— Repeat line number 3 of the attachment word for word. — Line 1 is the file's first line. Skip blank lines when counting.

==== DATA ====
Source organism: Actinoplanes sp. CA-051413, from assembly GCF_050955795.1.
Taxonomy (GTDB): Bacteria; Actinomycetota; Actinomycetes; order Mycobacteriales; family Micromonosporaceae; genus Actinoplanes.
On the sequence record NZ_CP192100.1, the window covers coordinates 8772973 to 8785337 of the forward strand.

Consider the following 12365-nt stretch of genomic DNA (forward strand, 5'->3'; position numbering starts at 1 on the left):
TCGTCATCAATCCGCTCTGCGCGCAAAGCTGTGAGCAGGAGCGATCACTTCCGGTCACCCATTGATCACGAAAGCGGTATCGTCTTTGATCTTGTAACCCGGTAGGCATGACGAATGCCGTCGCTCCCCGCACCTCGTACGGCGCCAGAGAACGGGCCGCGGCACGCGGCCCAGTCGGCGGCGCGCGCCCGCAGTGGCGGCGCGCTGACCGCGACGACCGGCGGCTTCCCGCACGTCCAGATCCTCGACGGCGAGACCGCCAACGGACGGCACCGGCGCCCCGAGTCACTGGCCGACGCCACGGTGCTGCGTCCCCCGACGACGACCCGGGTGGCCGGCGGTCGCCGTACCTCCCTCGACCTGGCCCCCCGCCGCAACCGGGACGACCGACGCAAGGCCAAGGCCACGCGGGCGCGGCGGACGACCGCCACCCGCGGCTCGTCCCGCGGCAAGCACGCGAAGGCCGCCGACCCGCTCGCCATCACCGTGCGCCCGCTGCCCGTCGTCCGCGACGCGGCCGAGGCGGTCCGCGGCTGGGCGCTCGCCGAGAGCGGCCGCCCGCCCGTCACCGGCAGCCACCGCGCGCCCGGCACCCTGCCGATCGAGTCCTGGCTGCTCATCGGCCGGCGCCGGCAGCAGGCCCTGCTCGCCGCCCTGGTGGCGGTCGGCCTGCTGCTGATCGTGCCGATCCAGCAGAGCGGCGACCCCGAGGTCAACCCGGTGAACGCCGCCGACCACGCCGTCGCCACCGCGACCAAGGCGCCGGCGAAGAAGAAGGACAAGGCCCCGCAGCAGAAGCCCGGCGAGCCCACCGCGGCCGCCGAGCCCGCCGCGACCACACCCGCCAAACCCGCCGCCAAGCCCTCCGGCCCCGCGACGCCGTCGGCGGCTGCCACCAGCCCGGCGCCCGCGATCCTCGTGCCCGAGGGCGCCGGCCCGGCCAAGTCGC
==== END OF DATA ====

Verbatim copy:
On the sequence record NZ_CP192100.1, the window covers coordinates 8772973 to 8785337 of the forward strand.